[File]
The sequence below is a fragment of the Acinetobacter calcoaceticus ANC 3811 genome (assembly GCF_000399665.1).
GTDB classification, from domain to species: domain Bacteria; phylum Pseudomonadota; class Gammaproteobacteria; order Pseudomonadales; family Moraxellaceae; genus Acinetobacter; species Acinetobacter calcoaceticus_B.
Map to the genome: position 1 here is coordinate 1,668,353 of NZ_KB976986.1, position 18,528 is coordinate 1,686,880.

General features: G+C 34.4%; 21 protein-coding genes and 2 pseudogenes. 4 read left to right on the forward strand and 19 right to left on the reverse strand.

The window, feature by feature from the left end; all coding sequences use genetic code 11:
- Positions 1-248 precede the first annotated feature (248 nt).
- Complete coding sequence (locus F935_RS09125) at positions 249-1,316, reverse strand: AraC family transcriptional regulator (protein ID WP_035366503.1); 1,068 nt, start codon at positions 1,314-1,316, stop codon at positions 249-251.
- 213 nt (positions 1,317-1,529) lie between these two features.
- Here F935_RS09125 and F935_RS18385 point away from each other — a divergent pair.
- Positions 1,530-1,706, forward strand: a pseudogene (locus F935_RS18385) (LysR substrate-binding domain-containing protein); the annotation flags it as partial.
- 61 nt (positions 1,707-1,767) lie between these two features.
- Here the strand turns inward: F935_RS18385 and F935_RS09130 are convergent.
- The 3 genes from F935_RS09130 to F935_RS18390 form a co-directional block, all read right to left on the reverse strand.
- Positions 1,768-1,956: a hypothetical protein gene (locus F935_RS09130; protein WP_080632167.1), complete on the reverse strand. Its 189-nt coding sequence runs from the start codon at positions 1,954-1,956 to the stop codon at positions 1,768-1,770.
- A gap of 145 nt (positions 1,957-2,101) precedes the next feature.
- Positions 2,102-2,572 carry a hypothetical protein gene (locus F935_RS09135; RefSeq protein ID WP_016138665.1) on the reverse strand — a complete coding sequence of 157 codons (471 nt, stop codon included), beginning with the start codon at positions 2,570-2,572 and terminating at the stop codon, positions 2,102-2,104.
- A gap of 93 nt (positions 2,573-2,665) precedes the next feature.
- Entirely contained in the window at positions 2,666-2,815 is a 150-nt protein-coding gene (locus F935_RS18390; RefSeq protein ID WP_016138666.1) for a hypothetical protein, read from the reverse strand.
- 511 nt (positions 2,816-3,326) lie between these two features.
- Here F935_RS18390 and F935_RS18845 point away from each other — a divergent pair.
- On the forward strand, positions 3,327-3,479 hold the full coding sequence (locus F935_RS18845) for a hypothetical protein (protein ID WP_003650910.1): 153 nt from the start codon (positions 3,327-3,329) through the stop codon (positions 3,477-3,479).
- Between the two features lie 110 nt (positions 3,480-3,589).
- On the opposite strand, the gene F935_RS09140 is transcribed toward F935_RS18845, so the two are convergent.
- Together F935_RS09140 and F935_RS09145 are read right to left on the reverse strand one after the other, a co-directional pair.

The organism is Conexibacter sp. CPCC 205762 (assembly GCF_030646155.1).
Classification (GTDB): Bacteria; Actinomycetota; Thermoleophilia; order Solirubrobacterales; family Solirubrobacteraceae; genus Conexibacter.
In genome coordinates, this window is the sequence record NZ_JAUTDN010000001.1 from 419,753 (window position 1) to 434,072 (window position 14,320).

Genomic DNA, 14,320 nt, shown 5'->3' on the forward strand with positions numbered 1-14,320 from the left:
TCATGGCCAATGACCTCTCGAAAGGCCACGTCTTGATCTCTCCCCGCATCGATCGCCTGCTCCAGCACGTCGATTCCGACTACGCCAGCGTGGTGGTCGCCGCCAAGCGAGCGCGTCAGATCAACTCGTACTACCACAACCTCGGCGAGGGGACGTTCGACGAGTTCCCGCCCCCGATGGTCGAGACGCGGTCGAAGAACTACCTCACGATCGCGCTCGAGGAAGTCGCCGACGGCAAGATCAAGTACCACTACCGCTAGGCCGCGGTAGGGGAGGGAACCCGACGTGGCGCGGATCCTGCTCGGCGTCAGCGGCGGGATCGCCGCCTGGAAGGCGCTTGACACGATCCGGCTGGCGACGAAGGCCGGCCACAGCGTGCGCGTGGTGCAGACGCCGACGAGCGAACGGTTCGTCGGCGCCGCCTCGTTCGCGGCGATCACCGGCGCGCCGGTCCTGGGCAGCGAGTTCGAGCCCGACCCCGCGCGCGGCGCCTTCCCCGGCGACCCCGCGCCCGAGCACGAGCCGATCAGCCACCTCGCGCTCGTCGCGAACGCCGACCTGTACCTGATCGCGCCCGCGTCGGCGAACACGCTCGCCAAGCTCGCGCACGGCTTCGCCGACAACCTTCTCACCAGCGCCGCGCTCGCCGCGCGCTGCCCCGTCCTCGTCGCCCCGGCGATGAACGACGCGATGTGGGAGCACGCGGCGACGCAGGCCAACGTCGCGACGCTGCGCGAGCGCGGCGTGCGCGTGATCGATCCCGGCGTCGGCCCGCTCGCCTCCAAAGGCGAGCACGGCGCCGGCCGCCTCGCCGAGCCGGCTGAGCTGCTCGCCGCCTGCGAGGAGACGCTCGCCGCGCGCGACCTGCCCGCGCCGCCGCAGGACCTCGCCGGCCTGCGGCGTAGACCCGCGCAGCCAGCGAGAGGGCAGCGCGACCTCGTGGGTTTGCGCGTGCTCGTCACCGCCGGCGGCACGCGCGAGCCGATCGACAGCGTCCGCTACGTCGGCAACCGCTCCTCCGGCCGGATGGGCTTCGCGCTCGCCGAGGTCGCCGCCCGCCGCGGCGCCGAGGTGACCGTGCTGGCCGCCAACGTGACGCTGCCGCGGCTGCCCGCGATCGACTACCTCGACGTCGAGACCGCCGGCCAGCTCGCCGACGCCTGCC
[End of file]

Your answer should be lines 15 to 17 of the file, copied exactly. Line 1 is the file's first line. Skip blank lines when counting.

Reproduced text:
- A gap of 145 nt (positions 1,957-2,101) precedes the next feature.
- Positions 2,102-2,572 carry a hypothetical protein gene (locus F935_RS09135; RefSeq protein ID WP_016138665.1) on the reverse strand — a complete coding sequence of 157 codons (471 nt, stop codon included), beginning with the start codon at positions 2,570-2,572 and terminating at the stop codon, positions 2,102-2,104.
- A gap of 93 nt (positions 2,573-2,665) precedes the next feature.